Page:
Partner-swapping may be a catchy concept to start with, but “The Big Swap” simply isn’t sexy enough, nor does it have enough post-coital emotional resonance to maintain interest over its two-hour running time. Writer-director Niall Johnson has constructed an intriguing piece of “sex, lies and videotape”-style drama, and shows real aptitude for writing scenes and characters pulled straight from life. But this morality tale about thirtysomething couples playing sexual musical chairs runs out of stamina long before the final climax. It may excite modest action in theaters in the U.K., where it is set to be launched in December, but is unlikely to drum up big B.O. returns elsewhere.
Five couples are sitting around one boozy evening when one twosome, Ellen (Sorcha Brooks) and Jack (Antony Edridge), casually mention they once tried trading partners and thought it was a lot of fun. Before you can say “here come the wild and woolly ’70s again,” keys are being dropped into one big pile and the swapping is soon in full swing. Everyone is a bit nervous and more than a little self-conscious, but they figure it’s all just good dirty fun.
Naturally enough, the effect of the night of just-among-friends promiscuity has a major impact on the group, and most of the fallout is negative. Liz (Julia-Ann Gillitt) drew Julian (Kevin Howarth) in the key exchange, and, during their bedroom romp, he engaged in a little rough play, tying her to the bed. Now Liz’s partner, Hal (Richard Cherry), having seen the marks on her arms, is furious with Julian.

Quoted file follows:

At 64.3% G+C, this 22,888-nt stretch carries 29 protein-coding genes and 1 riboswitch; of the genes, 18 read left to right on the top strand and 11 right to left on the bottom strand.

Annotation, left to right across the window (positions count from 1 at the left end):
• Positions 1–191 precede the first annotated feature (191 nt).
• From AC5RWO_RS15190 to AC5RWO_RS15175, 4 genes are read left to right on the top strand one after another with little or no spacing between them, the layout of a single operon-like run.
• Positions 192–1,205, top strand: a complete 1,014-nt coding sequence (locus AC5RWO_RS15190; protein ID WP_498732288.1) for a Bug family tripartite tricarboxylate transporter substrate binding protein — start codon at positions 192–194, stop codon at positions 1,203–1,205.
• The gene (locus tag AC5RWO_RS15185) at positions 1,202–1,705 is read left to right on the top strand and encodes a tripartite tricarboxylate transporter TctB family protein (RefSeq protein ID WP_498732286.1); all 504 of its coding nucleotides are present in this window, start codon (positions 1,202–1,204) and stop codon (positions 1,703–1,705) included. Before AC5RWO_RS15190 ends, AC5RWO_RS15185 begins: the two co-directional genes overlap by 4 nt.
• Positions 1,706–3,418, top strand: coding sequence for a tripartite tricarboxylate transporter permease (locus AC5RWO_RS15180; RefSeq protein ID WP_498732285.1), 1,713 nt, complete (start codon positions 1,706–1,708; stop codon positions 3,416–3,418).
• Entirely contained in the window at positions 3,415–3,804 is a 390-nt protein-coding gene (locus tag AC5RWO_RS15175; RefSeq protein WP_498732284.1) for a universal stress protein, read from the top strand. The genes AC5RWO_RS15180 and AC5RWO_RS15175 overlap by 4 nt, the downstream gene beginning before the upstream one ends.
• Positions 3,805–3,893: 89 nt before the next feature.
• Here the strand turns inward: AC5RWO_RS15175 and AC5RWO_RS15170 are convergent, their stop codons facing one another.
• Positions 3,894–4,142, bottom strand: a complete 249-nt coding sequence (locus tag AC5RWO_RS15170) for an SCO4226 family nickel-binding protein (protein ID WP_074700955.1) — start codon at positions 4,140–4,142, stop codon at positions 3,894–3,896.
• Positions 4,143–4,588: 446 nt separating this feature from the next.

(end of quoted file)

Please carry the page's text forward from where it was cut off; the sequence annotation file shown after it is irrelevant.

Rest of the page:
On the more comical end of the anxiety scale, all the other guys are worried and curious about the size of Michael’s (Mark Caven) penis. At the same time, Eve (Alison Egan), who goes out with Julian, is convinced that her b.f. is completely sex-crazed, and Hal thinks he’s falling in love with Eve.
The dramatic development grows steadily more conventional, and the heavier the drama, the less effective the pic. Johnson shows more skill in the earlier, lighter sequences, notably in a number of pleasingly comic sex scenes — not the easiest directing job to pull off.
Thesps, mostly from legit and TV, are generally good, if less than standout, with the exception of Howarth. His Julian is the most memorable of the bunch, perhaps because his character is an over-the-top sleazeball.
The small amount of music used leans toward the schmaltzy end of the jazz songbook. Other tech credits are adequate.